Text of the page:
Access control systems on ATEX sites
Access control in explosive atmospheres must comply with ATEX regulations and high-risk areas must be fitted with approved equipment due to inherent danger.
Access control in ATEX areas : a major security issue
Locken’s electronic access control solution is powered by a new contactless technology compliant with the new explosive atmosphere requirements. Several large-scale organisations in the gas and hydrocarbons industries have already opted for the Locken smart key solution.
Explosive atmospheres are most prevalent in the energy (mainly gas and hydrocarbons), chemicals, timber, household waste and food and drink industries.
They are generally caused by gas or inflammable dust and explosions may be triggered by a mechanical or electric spark or localised heating due to friction between two metal parts.
Access control: obstacles and solutions
The danger tends to be electronic rather than mechanical in electronic access control systems. Information is sent between the key and cylinder through an electric current, but an electric arc may be created, needing only a spark to ignite the surrounding explosive matter.
The new smart electronic key sends information to the cylinder through an electromagnetic induction coil inside the key. No electric current passes between the key and cylinder so no electric arcs or sparks can be created.
This leading-edge technology played a key role in winning ATEX certification for the Locken access control solution. Approved to ATEX II 2 G Ex ib IIB T4, the solution is suitable for gas delivery and regulation stations, specific hydrocarbon processing and distribution infrastructures and chemical factory enclosures. It is also suitable for areas where an explosive mixture of gas, vapour or mist may “occasionally” occur in “normal operation” (II 2 G).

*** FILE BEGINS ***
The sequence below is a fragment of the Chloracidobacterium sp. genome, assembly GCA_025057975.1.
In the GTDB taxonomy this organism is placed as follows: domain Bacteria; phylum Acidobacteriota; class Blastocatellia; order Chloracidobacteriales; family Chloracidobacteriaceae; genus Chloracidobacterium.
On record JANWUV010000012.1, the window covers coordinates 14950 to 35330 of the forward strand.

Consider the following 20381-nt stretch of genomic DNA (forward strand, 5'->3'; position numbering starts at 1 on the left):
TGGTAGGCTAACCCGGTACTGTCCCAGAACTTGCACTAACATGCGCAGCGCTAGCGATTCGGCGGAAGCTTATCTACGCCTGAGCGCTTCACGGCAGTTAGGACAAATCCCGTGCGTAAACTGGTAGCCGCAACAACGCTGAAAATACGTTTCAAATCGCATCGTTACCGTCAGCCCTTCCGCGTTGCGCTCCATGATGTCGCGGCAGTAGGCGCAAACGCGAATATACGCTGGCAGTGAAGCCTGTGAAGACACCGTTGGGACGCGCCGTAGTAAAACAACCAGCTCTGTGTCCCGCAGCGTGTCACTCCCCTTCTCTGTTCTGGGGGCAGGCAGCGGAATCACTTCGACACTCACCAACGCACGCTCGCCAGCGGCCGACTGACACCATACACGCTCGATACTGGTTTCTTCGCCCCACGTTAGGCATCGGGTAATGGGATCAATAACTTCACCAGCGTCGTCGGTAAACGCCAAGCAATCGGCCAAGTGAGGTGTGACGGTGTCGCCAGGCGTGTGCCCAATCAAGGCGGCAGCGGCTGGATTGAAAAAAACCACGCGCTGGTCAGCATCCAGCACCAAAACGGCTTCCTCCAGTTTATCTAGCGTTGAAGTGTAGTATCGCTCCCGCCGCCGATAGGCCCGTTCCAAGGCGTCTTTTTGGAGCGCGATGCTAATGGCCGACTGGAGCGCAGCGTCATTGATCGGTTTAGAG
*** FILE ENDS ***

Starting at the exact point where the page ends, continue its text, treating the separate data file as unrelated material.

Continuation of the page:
The key’s intrinsic characteristics (ib label for “intrinsic safety”) and maximum operating temperature (T4) make it safe to use it among highly explosive gases, such as ethylene, and slightly less dangerous gases, such as propane (II B).
Time for a history lesson: from the first “explosive” accidents to modern-day standards
The dangers of explosive atmospheres have been widely known since intensive coal mining in the 18th century. Firedamp (particularly rich in methane) and coal dust explosions (due to airborne coal particles) have injured thousands in Europe, killing up to 1,100 in 1906 at a single mine between Courrières and Lens, France. This led to the first preventive measures, including the famous Davy lamps.
Countries gradually implemented their own sets of regulations, prioritising both detection and prevention. The European Union began by standardising regulations in 1994 and reinforced them in 2014. The most recent safety legislation was implemented in 2016.